The mild conditions appear to be keeping the Hoopoe reasonably content at Abergele (Conwy) — it stayed there throughout the week. A Wheatear was reported in Cheshire and there was no shortage of Swallow reports from southern England. A male Desert Wheatear proved one of the week's most popular birds at Severn Beach (Glos) on 11th–14th, regularly showing to within a few feet of birders (as they typically do). There was another unconfirmed report from Kent, while a female wheatear at Monk Sherborne (Hants), belatedly reported on 18th, appeared either a Pied or Eastern Black-eared Wheatear from photographs. A Richard's Pipit at Kelling Hard (Norfolk) on 11th was seen regularly until the week's end, while a first-winter Rose-coloured Starling on St Mary's (Scilly) joined lingering birds in Cornwall and Norfolk.

Desert Wheatear
Desert Wheatear, Severn Beach, Gloucestershire (Photo: Gary Thoburn)

Desert Wheatear
Desert Wheatear, Severn Beach, Gloucestershire (Photo: Rich Andrews)

Rose-coloured Starling
Rose-coloured Starling, Caister-on-Sea, Norfolk (Photo: The Sunday Birder)

In Northamptonshire, the Hume's Leaf Warbler remained at a private site in the north of the county to at least 15th. Organised access on 11th was successful, with all enjoying good views of the bird, and further access may be arranged in January if the bird is still around. At least eight Yellow-browed Warblers included three on the Isles of Scilly; another remained at Titchwell (Norfolk) to 13th and there was a report from Attenborough (Notts) on 11th. One remained in Winspit Valley (Dorset), though there was no sign of last week's Melodious Warbler.

Hume's Leaf Warbler
Hume's Leaf Warbler, undisclosed site, Northamptonshire (Photo: John Finlayson)

Crossbill totals for the week finished at around 45 Parrots and 30 Two-barreds. A male Parrot was new at Chamber's Farm Wood (Lincs) from 15th and may be one of a flock; 14 remained at Budby Common (Notts) and up to 13 were at Holt Country Park (Norfolk) and Mayday Farm (Suffolk). A male remained in Hemsted Forest (Kent) alongside the male Two-barred, and at least one (possibly three) were at Broomhead Reservoir (S Yorks) where at least eight Two-barreds lingered. Seventeen Two-barreds were still at Brierley (Glos) on 11th with at least seven there on 17th; three remained in the Shropshire section of the Wyre Forest and a male was again at Lynford Arboretum (Norfolk).

Two-barred Crossbill
Two-barred Crossbill, Broomhead Reservoir, South Yorkshire (Photo: John Gray)

Parrot Crossbill
Parrot Crossbill, Chamber's Farm Wood NR, Lincolnshire (Photo: Russell Hayes)

Parrot Crossbill
Parrot Crossbill, Budby Common, Nottinghamshire (Photo: Jamie MacArthur)

Parrot Crossbill
Parrot Crossbill, Budby Common, Nottinghamshire (Photo: Jamie MacArthur)

Parrot Crossbill
Parrot Crossbill, Budby Common, Nottinghamshire (Photo: Dave Kelsall)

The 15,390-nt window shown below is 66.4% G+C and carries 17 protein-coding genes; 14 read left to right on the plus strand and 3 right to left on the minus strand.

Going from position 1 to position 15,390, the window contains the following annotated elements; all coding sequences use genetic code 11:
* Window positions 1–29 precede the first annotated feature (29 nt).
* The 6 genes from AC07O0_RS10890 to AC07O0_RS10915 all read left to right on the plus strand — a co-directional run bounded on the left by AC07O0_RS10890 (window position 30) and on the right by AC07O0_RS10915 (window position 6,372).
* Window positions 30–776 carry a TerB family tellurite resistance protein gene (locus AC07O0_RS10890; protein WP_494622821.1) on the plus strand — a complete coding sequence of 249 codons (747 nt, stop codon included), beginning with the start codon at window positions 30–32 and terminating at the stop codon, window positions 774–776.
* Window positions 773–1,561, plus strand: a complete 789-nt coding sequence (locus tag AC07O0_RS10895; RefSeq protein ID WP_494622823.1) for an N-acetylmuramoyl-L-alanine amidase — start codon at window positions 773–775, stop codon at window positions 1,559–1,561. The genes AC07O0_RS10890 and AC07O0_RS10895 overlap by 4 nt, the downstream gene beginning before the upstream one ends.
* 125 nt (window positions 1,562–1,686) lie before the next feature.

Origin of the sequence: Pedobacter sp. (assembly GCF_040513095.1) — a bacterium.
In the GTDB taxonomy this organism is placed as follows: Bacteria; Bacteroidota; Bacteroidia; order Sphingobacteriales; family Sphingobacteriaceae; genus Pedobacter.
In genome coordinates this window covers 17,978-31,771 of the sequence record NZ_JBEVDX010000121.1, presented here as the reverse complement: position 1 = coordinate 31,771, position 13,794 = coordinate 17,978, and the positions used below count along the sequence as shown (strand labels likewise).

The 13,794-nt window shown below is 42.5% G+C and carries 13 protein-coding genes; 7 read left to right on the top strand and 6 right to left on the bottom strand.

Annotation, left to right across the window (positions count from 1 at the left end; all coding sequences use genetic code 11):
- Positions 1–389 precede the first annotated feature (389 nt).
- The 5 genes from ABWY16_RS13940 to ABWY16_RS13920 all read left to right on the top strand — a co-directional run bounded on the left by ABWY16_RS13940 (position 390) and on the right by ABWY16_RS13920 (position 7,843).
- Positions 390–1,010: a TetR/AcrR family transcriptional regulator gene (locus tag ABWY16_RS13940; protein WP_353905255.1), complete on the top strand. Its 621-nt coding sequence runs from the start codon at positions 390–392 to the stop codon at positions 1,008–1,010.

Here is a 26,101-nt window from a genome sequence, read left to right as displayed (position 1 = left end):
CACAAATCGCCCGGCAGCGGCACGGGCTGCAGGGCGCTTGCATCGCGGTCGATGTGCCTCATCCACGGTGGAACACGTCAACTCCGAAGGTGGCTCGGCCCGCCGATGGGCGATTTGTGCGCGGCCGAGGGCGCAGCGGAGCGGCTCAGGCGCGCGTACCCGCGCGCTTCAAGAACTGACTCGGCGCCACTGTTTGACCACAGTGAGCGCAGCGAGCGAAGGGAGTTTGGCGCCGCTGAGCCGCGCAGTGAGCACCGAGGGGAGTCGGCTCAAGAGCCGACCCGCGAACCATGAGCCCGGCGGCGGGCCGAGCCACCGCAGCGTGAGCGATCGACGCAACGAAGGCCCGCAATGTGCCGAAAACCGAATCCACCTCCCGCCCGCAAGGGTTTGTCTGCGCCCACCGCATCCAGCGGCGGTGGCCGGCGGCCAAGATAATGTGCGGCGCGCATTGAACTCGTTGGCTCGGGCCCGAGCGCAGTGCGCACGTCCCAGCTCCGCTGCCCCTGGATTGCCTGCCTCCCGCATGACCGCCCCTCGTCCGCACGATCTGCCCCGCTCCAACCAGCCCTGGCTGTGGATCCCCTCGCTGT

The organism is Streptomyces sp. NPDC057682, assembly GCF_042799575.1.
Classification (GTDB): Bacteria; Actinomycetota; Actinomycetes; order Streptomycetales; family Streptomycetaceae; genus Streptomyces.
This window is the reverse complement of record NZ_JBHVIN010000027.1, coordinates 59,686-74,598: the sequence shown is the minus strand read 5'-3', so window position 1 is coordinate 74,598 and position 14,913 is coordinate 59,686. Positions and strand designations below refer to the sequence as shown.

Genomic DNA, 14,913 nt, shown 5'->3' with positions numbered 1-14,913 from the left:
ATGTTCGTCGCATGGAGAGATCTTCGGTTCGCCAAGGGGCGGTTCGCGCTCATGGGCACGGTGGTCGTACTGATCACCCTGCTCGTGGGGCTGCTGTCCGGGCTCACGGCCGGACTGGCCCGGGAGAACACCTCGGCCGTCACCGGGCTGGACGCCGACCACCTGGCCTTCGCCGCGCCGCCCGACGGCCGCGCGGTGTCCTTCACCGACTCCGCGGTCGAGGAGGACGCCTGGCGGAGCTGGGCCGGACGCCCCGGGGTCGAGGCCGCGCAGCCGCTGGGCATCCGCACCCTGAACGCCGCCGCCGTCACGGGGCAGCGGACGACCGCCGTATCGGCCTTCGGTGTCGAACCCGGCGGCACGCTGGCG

Photo of the Week

Dartford Warbler
Dartford Warbler, undisclosed site, Suffolk (Photo: John Richardson)

Suffolk-based bird photographer John Richardson, who blogs as the "Old Man of Minsmere", has uploaded almost 1800 images to BirdGuides, 18 of which have been selected as Notables. In the last year John has contributed a phenomenal collection of photos, over 600 of which document his local birdlife, including both resident species and visiting rarities. Even just this week, John has spoiled us for choice, submitting excellent images of Grey Phalarope, Short-eared Owl and Dartford Warbler. The last of these, though, took the lion's share of this week's comments and thumbs-up and may result in an unexpected peak in Suffolk tourism over the coming days! Isolating this Dartford Warbler in characteristic pose in rich, warm light, John has obviously captured the essence of this popular species. We're delighted to finally award John his first Photo of the Week.

Other notable images

Grey Phalarope
Grey Phalarope, Walberswick, Suffolk (Photo: Chris Darby)

Grey Heron
Grey Heron, Andover, Hampshire (Photo: Jan Galko)

Parrot Crossbill
Parrot Crossbill, Budby Common, Nottinghamshire (Photo: Jamie MacArthur)

Pintail
Pintail, Newtownards, Down (Photo: Ian Dickey)

Goldcrest
Goldcrest, Wigan, Greater Manchester (Photo: David Cookson)

Robin
Robin, Lathkill Dale NNR, Derbyshire (Photo: Robert Askew)

Blackbird
Blackbird, Wayoh Reservoir, Lancashire (Photo: John Barlow)

Bittern
Bittern, Kenfig NNR, Glamorgan (Photo: Bob Hopkins)

Kestrel
Kestrel, Abberton Reservoir, Essex (Photo: Pixellence)

Black-throated Diver
Black-throated Diver, Eastbourne, East Sussex (Photo: Adrian)

Goldeneye
Goldeneye, Staines Reservoirs, Surrey (Photo: Andrew Moon)

Desert Wheatear
Desert Wheatear, Severn Beach, Gloucestershire (Photo: Rich Andrews)

Velvet Scoter
Velvet Scoter, Eyebrook Reservoir, Leicestershire and Rutland (Photo: Paul Thomas)

Loten's Sunbird
Loten's Sunbird, Sri Lanka (Photo: Dave Williams)

Hawk Owl
Hawk Owl, Netherlands (Photo: Dave Barnes)